Canada’s Intellectual Property Firm

Update: On February 1, 2024, the Federal Court of Appeal dismissed Pharmascience’s appeal.

On August 23, 2022, the Federal Court issued its public judgment and reasons in two actions under subsection 6(1) of the Patented Medicines (Notice of Compliance) Regulations (the Regulations) relating to paliperidone palmitate (Janssen’s INVEGA SUSTENNA). The Court found that the claims of Canadian Patent No. 2,655,335 (the 335 patent) were not invalid for obviousness or lack of patentable subject matter (i.e., as a method of medical treatment): Janssen Inc v Pharmascience Inc, 2022 FC 1218.

The 335 patent relates to dosing regimens for paliperidone palmitate depot (long-acting) formulations for the treatment of schizophrenia. The claimed dosing regimens involve administering specified doses of paliperidone into a deltoid muscle on days 1 and 8 and then into a deltoid or gluteal muscle monthly thereafter.

The 335 patent is the subject of prior Federal Court litigation resulting in three decisions on the merits:

  • Janssen Inc v Teva Canada Ltd2020 FC 593 (Teva Paliperidone; previously reported): The Court found certain claims of the 335 patent valid and infringed by Teva (Teva’s appeal was heard September 14, 2021; decision pending).
  • Janssen Inc v Pharmascience Inc2022 FC 62; Janssen Inc v Apotex Inc, 2022 FC 107 (both previously reported): The Court found on separate motions for a summary trial that Pharmascience and Apotex would induce infringement of the 335 patent (Pharmascience and Apotex have each appealed).

The present decision addressed Pharmascience’s patent invalidity defences raised in the above-noted action partially determined by summary trial and in a separate action brought by Janssen under subsection 6(1) of the Regulations in 2022.

In finding the 335 patent claims not obvious, the Court noted that the evidence in this case was consistent with the findings on non-obviousness in Teva Paliperidone. The state of the art did not set out safety, efficacy, pharmacokinetics or pharmacodynamics of paliperidone palmitate. At a minimum, pharmacokinetic information and results from clinical trials with paliperidone palmitate would be required to determine a suitable dosing regimen for paliperidone palmitate long-acting depot injection. The information described in an investors meeting transcript cited by Pharmascience (which was not at issue in Teva Paliperidone) was broad and did not disclose details of the 335 patent claims that would modify the Court’s previous analysis of the prior art.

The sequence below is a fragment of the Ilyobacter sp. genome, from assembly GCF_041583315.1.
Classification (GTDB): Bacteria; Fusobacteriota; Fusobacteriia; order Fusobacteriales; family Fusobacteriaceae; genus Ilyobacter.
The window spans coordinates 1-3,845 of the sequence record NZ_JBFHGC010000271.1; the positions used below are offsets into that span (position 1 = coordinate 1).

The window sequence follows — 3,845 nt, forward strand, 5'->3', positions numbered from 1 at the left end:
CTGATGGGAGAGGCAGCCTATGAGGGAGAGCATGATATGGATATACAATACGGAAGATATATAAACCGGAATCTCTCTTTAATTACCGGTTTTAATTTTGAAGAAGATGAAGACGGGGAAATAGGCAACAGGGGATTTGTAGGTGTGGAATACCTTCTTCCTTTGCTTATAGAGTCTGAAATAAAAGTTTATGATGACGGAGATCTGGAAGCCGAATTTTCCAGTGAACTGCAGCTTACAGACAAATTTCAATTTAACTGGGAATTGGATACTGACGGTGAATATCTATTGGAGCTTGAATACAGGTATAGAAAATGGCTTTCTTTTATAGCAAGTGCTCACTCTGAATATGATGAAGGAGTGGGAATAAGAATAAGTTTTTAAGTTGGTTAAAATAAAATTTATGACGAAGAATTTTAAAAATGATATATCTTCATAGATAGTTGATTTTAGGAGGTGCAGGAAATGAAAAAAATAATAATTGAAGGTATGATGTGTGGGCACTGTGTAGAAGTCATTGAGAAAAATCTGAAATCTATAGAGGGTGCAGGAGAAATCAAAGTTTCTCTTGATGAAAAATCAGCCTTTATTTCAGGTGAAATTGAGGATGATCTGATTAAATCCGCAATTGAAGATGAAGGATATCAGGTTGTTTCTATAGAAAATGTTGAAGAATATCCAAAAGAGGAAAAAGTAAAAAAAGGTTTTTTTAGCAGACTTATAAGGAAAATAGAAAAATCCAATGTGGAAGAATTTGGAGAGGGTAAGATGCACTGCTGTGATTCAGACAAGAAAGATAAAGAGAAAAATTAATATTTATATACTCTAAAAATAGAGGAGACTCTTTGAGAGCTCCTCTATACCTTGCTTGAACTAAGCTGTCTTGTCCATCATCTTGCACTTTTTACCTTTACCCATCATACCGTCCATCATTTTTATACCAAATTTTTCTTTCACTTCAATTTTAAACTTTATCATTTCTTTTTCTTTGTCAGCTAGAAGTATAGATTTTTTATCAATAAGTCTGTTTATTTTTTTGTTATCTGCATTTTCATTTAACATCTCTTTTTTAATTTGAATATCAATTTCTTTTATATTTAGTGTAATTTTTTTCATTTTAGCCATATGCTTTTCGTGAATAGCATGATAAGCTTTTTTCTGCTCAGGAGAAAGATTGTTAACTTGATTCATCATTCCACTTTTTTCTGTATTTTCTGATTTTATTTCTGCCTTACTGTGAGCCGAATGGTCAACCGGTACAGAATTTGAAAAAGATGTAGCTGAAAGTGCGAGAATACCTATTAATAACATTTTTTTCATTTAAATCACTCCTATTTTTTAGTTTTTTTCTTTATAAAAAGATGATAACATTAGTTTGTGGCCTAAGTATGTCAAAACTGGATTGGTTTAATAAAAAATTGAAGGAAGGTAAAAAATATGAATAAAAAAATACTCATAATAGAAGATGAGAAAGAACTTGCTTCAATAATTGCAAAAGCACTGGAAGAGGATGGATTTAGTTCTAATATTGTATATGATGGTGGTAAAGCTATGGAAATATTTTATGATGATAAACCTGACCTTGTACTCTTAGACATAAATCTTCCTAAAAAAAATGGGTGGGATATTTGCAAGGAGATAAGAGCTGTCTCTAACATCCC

The Court also found that the 335 patent claims were not invalid as a method of medical treatment (which was not at issue in Teva Paliperidone). This analysis was relevant in respect of “use” claims but not “product” claims (which included claims to prefilled syringes and dosage forms as well as “Swiss-type” claims). The Court noted that, once a physician chooses to use the products for the purpose claimed, each of the claims teaches fixed dose amounts, intervals and injection sites. While select claim elements were held to involve choice (e.g., injection site for the maintenance dose), the Court found that these choices do not have clinical implications. Professional skill and judgment would thus not be required to implement the claimed dosing regimens.

Pharmascience may appeal as of right.

Should you have any questions, please do not hesitate to contact a member of the Pharmaceutical Litigation Group.

The preceding is intended as a timely update on Canadian intellectual property and technology law. The content is informational only and does not constitute legal or professional advice. To obtain such advice, please communicate with our offices directly.